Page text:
Human bodies consist mainly of carbohydrates, proteins, water and fat. Although fats or lipids as they are called in medical terminology, have gained quite a bad reputation they are absolutely essential for the body. Lipids make up 18 to 25% of dry body mass in a healthy and lean adult.
There are a variety of lipids in our bodies. Maybe the best known is cholesterol. Although too much cholesterol can be very damaging to the body, it is an important part of the body’s chemistry as it forms part of our cell membranes and is a precursor for sex hormones and vitamin D. Even more important are the triglycerides, which are the body’s main option for energy storage. They contain twice-as-much energy as carbohydrates or protein, which means that the body can store a lot of energy in a small space by converting any excess energy from food into triglycerides and storing it in fatty tissue. Other lipids in our bodies include phospholipids, which are the main components of our cell membranes, eicosanoids, which are involved in, amongst other things, our immune response and vitamin E and F, which help wound healing and blood clotting respectively.
So where do the fatty acids come in? Fatty acids are small lipid molecules, which form the building blocks of the larger molecules mentioned above. Moreover, fatty acids are part of the most important cellular energy transfer mechanism called the adenosine triphosphate or ATP cycle. This molecule functions like a universal energy currency in the body that fuels all of our metabolic processes. The more energy we require from our bodies, the more ATP our tissues will need to burn, or strictly speaking, convert back to the low energy state called ADP. This is especially relevant in high performance sports such as running, cycling or body building.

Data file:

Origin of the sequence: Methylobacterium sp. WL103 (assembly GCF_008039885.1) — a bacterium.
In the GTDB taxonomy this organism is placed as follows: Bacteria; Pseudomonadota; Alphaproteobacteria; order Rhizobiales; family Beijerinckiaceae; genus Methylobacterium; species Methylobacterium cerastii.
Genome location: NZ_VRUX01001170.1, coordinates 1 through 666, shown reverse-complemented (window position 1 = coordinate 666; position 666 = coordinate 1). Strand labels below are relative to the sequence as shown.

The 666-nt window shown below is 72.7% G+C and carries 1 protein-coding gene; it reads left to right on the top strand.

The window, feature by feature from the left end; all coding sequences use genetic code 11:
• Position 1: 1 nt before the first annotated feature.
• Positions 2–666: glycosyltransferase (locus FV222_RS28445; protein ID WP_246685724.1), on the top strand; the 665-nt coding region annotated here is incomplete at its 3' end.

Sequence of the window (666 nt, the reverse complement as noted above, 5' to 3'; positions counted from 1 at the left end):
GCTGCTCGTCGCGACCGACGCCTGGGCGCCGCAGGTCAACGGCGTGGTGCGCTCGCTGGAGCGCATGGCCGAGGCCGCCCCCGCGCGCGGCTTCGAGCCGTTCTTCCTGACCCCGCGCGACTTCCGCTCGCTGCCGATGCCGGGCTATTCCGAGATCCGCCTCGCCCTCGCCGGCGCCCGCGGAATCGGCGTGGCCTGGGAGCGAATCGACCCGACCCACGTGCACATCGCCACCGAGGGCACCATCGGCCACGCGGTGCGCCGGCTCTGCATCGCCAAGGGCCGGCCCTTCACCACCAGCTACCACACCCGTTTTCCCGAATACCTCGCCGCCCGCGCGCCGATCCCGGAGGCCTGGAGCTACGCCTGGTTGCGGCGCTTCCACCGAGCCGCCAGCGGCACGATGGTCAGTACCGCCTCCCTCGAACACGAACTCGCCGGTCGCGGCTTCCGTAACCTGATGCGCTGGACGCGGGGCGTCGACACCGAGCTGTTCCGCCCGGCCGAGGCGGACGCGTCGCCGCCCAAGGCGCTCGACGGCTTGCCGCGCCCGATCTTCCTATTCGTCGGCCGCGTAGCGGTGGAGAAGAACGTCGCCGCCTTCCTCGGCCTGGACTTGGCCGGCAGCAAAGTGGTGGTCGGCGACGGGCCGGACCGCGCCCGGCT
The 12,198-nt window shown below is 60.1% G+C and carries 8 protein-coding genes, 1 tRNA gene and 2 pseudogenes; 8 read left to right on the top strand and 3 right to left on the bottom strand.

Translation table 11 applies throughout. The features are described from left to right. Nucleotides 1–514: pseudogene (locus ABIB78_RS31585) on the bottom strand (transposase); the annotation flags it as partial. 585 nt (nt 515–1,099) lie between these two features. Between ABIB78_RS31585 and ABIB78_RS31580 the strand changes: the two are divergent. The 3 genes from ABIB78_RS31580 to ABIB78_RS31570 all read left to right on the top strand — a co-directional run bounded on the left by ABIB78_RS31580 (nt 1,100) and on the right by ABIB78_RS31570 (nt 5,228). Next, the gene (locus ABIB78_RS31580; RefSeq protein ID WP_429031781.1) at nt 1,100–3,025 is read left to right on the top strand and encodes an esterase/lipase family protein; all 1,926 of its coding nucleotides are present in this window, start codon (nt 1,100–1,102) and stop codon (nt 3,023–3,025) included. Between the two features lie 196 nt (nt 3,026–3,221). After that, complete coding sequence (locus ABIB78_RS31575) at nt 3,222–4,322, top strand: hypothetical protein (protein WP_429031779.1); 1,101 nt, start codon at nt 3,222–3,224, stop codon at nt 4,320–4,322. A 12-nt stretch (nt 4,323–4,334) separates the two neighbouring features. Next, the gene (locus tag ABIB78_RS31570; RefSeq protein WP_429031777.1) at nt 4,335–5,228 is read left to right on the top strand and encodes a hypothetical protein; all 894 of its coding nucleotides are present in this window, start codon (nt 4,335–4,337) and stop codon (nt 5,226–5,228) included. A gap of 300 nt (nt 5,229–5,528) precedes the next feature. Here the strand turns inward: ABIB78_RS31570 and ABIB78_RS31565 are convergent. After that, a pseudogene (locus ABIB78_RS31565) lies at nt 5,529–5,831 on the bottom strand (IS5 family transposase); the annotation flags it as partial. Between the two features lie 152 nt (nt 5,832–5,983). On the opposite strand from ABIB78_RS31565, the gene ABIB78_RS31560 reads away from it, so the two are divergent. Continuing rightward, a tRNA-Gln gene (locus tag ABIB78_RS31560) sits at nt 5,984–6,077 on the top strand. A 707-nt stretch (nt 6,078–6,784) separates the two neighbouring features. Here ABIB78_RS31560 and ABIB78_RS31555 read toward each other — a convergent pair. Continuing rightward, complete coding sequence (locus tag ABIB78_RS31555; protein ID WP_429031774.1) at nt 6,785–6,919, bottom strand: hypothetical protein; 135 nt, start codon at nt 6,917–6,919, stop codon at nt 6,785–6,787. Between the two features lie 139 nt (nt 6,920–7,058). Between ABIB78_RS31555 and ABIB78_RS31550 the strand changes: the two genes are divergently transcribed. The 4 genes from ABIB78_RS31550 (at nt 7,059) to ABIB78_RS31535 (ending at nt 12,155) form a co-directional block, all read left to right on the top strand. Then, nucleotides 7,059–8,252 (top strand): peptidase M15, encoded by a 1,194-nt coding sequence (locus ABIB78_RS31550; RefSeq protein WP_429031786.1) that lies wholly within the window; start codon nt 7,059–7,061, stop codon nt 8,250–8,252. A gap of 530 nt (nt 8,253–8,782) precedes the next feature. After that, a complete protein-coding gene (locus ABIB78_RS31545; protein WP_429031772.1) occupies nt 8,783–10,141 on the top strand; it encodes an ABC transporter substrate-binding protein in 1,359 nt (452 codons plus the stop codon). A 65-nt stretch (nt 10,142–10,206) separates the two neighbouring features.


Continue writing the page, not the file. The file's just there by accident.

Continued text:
Fatty acids originate from our diet. Fats are part of many foods such as oils, meat, fish and nuts. Because they are so rich in energy, our bodies have evolved a distinct preference for fats, which is why they taste so nice to us and we end up eating too much of a good thing. Not all fats are equally healthy for us. Monounsaturated and polyunsaturated fatty acids, which are chemically slightly different than saturated fatty acids are better for us. The former can be found in plant oils such as olive oil or sesame oil, whereas saturated fatty acids occur mostly in animal tissues such as meat.
Finally, there are also two fatty acids, which the body cannot produce by itself and which have to be taken in via our diet. Therefore, they are similar to vitamins and are called essential fatty acids or EFAs. These are alpha-linolenic acid and linoleic acid. Foods rich in essential fatty acids are fish, hemp and soya oil, sunflower seeds, walnuts and leafy vegetables. They are especially important for a healthy heart and seem to play a role in preventing depression.
“Reggie Johal is a former Great Britain American Football player with a background in strength and fitness coaching with articles published in many leading online and print magazines including Muscle and Fitness.
Reggie is the founder of Predator Nutrition, one of the leading sports and bodybuilding supplements retailers in Great Britain, which has recently expanded offline with the opening of their first retail store.
Reggie’s other passion involves working in the community and Predator Nutrition have been commended recently for their work by the charity Kick4life.org.”